The honor is similar to the motion picture academy's best picture prize, and the winner is considered a near shoo-in for Oscar gold. The 1,500-member Producers Guild has correctly predicted the best picture Oscar winner 10 out
of the last 13 years.
A Beautiful Mind, Lord of the Rings and Moulin Rouge are
nominated for both the PGA award and best picture Oscar. But the guild opted for box office hits Shrek and Harry Potter for its other two slots,
while the Academy chose the indie critic faves In the Bedroom and Gosford Park.
The Producers Guild will also hand out awards in three television categories, with such shows as The West Wing and The Sopranos among those in the running.
The teams behind CSI: Crime Scene Investigation, Law & Order, Six Feet Under, The Sopranos and The West Wing are nominated for the Norman Felton Producer of the Year Award in episodic television-drama.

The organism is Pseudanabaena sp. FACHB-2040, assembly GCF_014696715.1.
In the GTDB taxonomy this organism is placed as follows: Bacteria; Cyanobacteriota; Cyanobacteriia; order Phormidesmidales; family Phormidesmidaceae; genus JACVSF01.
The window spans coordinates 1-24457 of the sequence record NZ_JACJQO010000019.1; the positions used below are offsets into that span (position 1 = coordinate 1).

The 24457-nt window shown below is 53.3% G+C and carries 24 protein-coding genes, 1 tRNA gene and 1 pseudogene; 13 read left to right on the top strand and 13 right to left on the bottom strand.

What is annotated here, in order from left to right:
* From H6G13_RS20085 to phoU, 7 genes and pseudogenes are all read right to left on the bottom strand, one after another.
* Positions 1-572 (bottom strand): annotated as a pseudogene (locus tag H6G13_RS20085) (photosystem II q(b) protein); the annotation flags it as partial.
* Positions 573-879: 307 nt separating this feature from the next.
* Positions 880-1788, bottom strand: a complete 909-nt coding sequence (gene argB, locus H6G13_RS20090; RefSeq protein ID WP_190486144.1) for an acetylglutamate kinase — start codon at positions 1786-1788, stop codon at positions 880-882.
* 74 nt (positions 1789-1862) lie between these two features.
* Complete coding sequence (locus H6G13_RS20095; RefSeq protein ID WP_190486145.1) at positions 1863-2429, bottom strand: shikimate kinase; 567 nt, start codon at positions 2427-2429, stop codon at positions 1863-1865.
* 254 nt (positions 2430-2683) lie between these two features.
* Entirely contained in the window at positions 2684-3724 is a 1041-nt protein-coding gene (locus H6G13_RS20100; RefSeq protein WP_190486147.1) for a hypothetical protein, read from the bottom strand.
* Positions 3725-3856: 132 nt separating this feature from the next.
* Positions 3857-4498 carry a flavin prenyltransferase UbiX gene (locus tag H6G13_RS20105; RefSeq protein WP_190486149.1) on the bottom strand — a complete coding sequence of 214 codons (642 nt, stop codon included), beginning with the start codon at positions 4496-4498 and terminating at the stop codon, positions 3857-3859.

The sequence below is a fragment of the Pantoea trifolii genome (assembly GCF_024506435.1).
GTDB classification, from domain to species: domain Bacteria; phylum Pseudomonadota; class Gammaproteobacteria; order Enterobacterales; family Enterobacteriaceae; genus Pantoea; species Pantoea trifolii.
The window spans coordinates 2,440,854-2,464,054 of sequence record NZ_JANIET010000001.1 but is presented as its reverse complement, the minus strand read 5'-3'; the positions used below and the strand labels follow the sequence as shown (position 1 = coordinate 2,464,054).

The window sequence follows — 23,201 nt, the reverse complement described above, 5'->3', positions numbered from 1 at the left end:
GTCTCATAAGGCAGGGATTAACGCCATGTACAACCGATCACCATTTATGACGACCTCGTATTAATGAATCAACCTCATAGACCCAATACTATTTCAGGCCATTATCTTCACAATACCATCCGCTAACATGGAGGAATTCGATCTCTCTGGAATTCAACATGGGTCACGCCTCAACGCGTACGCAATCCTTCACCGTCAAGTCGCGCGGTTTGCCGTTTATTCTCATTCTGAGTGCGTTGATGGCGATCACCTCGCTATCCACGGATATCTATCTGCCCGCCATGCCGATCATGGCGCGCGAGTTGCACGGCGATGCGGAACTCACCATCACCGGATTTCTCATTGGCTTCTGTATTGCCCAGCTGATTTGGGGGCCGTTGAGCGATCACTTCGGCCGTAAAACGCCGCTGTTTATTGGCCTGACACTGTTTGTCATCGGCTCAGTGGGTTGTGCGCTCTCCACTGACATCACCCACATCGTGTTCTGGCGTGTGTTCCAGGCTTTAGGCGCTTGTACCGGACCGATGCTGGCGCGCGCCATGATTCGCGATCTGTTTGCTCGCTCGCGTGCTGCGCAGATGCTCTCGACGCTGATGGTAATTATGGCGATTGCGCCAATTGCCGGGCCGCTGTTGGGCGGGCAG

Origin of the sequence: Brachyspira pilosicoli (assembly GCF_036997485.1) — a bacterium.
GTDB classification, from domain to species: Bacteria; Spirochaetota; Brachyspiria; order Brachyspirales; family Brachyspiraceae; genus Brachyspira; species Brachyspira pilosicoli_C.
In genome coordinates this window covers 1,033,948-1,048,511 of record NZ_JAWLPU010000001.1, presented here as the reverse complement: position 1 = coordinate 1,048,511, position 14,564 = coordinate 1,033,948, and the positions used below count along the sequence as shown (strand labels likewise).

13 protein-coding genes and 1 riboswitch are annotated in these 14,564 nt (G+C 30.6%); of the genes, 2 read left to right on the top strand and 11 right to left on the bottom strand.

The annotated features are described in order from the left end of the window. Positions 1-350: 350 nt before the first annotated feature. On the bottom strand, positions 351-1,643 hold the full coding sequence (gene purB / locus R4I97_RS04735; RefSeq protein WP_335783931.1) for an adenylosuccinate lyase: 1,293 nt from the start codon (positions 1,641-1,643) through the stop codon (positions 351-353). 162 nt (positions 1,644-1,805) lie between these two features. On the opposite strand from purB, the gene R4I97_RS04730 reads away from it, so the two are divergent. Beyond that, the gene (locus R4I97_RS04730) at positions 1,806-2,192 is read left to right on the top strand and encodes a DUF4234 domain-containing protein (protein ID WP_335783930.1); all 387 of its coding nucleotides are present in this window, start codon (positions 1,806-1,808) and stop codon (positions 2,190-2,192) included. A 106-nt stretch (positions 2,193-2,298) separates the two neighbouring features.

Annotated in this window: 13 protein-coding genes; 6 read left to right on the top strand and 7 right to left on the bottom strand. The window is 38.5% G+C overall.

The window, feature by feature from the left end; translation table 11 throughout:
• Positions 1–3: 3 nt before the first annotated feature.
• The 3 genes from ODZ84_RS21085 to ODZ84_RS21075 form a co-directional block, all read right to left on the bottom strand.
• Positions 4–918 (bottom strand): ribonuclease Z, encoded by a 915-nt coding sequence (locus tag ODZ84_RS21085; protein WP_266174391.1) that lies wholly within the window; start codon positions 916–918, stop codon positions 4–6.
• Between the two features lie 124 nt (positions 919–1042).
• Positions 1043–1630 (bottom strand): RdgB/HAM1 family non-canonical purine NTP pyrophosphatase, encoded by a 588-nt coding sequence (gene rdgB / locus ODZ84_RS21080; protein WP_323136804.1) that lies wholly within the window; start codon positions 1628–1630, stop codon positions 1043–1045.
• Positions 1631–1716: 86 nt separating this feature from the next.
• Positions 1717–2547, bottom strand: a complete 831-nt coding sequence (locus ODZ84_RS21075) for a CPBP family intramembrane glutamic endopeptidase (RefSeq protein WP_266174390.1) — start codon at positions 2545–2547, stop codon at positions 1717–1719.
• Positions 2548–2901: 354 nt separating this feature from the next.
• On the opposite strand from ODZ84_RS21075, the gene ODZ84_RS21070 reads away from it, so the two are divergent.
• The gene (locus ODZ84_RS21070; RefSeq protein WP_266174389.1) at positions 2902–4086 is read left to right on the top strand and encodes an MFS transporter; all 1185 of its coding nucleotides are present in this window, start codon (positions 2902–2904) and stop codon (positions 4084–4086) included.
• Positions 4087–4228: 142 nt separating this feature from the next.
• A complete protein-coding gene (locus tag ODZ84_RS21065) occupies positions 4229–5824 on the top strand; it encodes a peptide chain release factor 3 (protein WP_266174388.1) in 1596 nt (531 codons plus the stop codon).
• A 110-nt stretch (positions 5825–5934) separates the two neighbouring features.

Contenders for the Danny Thomas Producer of the Year Award in episodic television-comedy are Frasier, Friends, Malcolm in the Middle, Sex and the City and Will & Grace.
The nominated producers of Frasier include the late David Angell, who was aboard one of the hijacked planes that crashed on Sept. 11.
Among the David L. Wolper Producer of the Year Award in longform television nominees are some well-known names--Billy Crystal for HBO's 61*, and Tom Hanks and Steven Spielberg for HBO's Band of Brothers.
Husband-and-wife actors Bradley Whitford of The West Wing and Jane Kaczmarek of Malcolm in the Middle will host the guild's 13th annual ceremony at the Century Plaza Hotel & Spa.
Formed in 1950, the Producers Guild has about 500 active members and 1,000 affiliated members.
Here is the full list of nominees:
Darryl F. Zanuck Theatrical Motion Picture Producer of the Year Award in Motion Pictures
A Beautiful Mind, Brian Grazer and Ron Howard
Harry Potter and the Sorcerer's Stone, David Heyman
Lord of the Rings: Fellowship of the Ring, Barrie M. Osborne, Peter Jackson and Fran Walsh
Moulin Rouge, Martin Brown, Baz Luhrmann and Fred Baron
Shrek, Aron Warner, John H. William and Jeffrey Katzenberg
Norman Felton Producer of the Year in Episodic Television-Drama
CSI Crime Scene Investigation, Jerry Bruckheimer, Ann M. Donahue, Carol Mendelsohn, Anthony Zuiker, Jonathan Littman, Sam Strangis, Danny